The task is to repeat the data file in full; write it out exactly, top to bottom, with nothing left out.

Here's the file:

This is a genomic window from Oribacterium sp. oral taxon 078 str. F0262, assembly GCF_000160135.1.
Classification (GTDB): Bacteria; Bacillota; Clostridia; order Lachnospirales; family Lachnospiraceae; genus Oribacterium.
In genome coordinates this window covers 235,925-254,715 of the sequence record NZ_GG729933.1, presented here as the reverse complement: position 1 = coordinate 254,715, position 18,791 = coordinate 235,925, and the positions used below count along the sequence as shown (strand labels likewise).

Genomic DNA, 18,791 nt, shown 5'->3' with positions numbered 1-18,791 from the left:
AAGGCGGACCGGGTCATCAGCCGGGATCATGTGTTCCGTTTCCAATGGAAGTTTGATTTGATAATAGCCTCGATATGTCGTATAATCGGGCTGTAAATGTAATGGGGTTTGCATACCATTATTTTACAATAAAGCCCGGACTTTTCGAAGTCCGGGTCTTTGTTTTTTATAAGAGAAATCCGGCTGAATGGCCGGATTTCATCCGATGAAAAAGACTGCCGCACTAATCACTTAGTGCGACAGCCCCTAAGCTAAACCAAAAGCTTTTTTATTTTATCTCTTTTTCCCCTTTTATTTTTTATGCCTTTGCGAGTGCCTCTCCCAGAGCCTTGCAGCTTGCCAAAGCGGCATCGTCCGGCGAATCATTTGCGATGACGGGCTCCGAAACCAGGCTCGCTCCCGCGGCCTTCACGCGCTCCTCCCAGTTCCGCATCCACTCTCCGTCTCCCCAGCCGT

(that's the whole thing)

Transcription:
This is a genomic window from Oribacterium sp. oral taxon 078 str. F0262, assembly GCF_000160135.1.
Classification (GTDB): Bacteria; Bacillota; Clostridia; order Lachnospirales; family Lachnospiraceae; genus Oribacterium.
In genome coordinates this window covers 235,925-254,715 of the sequence record NZ_GG729933.1, presented here as the reverse complement: position 1 = coordinate 254,715, position 18,791 = coordinate 235,925, and the positions used below count along the sequence as shown (strand labels likewise).

Genomic DNA, 18,791 nt, shown 5'->3' with positions numbered 1-18,791 from the left:
AAGGCGGACCGGGTCATCAGCCGGGATCATGTGTTCCGTTTCCAATGGAAGTTTGATTTGATAATAGCCTCGATATGTCGTATAATCGGGCTGTAAATGTAATGGGGTTTGCATACCATTATTTTACAATAAAGCCCGGACTTTTCGAAGTCCGGGTCTTTGTTTTTTATAAGAGAAATCCGGCTGAATGGCCGGATTTCATCCGATGAAAAAGACTGCCGCACTAATCACTTAGTGCGACAGCCCCTAAGCTAAACCAAAAGCTTTTTTATTTTATCTCTTTTTCCCCTTTTATTTTTTATGCCTTTGCGAGTGCCTCTCCCAGAGCCTTGCAGCTTGCCAAAGCGGCATCGTCCGGCGAATCATTTGCGATGACGGGCTCCGAAACCAGGCTCGCTCCCGCGGCCTTCACGCGCTCCTCCCAGTTCCGCATCCACTCTCCGTCTCCCCAGCCGT